There's an unwritten rule that critics must become cynics. That over-exposure to mediocrity must wear us down, make us jaded to all but those artists with enough incandescent talent to make the scales fall from our eyes, and leave us kneeling and weeping on the road to the Powerstation.
If there was ever a gig to prompt me to ready my cynic's quill, it's the reunion of an early 00s nu-metal band, put on by a commercial radio station, just in time for this weird too-soon surge of nostalgia for a genre that was a corporate cash grab from the very start. I don't have a particular emotional connection to Blindspott, remembering them mostly for that heavy song with the swearing that I liked at 13, and that mellow song without the swearing that nowadays you mostly hear at Countdown. They were never my favourites even in my teenage nu-metal phase, so there was no nostalgic loyalty urging me to cut them a break.
Damn them, but Blindspott blew past my low expectations without so much as a glance. There goes my jaded pot stirring.
While a blip on my personal radar, Blindspott's self titled debut was a huge chart topper, and the crowd last night was a reminder of that. Not only would the hardcore fans up the front prove to know every word, as the lights dimmed there sounded a throaty call and response humming, a tongue in cheek “singalong” to the ambient intro of Mind Dependency.
As the band emerged and launched into the song proper, the first thing to catch my ear was that Damian Alexander's voice was sounding in fine form. His style relies a lot on lengthy held notes and drawn out syllables, and there wasn't a flat note to be heard across the night.
The rest of the band were equally on point- the material isn't the most technically astounding you'll hear, but it was performed flawlessly.
Most importantly, the band seemed genuinely enthused to be on stage performing these songs. Authentic hype flowing to the audience from the artist themselves is a hard thing to fake, and Blindspott's energy whipped up a grinning, pogo-ing, moshing and dancing crowd. Just a few songs in and the happy vibes had washed away my fears of a soulless cash grab.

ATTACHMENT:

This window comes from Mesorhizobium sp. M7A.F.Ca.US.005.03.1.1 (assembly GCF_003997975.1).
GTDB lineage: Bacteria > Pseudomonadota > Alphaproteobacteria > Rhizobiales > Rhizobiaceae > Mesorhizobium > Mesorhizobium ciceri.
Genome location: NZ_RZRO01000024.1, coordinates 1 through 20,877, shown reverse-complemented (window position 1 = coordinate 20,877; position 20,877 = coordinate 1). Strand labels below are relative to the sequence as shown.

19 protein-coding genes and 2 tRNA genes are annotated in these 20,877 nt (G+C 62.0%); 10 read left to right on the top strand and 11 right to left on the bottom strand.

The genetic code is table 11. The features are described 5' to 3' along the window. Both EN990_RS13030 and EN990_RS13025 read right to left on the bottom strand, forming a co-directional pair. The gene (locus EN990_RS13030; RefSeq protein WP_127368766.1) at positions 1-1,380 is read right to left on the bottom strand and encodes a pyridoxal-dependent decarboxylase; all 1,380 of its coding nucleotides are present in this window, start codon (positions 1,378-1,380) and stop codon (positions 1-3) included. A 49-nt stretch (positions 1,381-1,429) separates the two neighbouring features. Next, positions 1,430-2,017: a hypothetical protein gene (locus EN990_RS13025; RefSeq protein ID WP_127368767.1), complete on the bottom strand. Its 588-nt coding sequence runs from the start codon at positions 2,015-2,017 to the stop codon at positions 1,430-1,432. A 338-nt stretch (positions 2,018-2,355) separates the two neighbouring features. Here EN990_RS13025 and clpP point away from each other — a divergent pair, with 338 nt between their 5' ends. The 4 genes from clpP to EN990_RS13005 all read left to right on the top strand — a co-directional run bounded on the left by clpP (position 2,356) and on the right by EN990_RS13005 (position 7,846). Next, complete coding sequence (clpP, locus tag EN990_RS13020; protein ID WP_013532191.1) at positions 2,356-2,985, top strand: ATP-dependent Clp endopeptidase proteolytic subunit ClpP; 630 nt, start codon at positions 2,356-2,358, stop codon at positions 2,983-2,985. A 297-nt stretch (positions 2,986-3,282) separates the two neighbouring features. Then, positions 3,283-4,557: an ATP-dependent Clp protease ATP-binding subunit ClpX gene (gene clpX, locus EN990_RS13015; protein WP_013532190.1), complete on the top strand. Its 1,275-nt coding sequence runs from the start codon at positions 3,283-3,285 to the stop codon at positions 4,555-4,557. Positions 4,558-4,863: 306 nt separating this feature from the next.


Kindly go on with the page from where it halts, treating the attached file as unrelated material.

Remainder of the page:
The music did, inevitably, become repetitive. Blindspott have a clear formula, one that didn't even originate with them, and by now it's fairly dated.
Listening before the show, a friend became honestly confused that the song playing was Nil By Mouth and not Linkin Park's Numb. You can try this at home, if you want: swap in some vocals from Numb to the verse (But that just won't doooo / Caught in the undertow, just caught in the undertow). So some points do have to be shaved off for a bit of monotony and a less than original soundscape.
Blindspott had ability, they had authenticity, they had passion.
I found myself quite happy to hear one of the slower songs like hit single Phlex, as not only did they add some dynamism they were the tracks where Blindspott's songwriting had the most individual flavour. One of these ballads, Lull, got a very personal intro from Alexander.
Near the middle of the setlist, he paused to address the elephant in the room; the decade-plus feuding and legal strife with drummer Shelton Woolwright. Speaking frankly about the pain of fighting with childhood friends, he concluded: “so if it's been two years since you've talked to someone you care about, pick up the phone and apologise for being a dick.” The ensuing song saw staunch looking men with every style of messy haircut flinging arms around one another and singing “Things won't stay the same / Tell me it's alright now.” It was one lovely moment of a generally loud and aggressive show, but I credit Blindspott's projection of emotional vulnerability and fraternity with elevating the mood above any negativity or hyper-machismo.
Fellow Kiwi multi-genre eclectics Kora got a tribute thrown in, with Blindspott jamming an extended instrumental gradually into a cover of reggae tune Politician. This was warmly received, and considering Blindspott's close relationship with other New Zealand acts of their time, like the Deceptikonz, I think they deserve more of a local legacy than I had initially thought.
So what of cynicism? A show like Blindspott put on last night proves that it's not necessary to be a world-shaking trailblazer, musical genius, or even that original to overcome scepticism. Blindspott had ability, they had authenticity, they had passion. That's enough to make a crowd feel something real, and that's enough for me.
More photographs further below!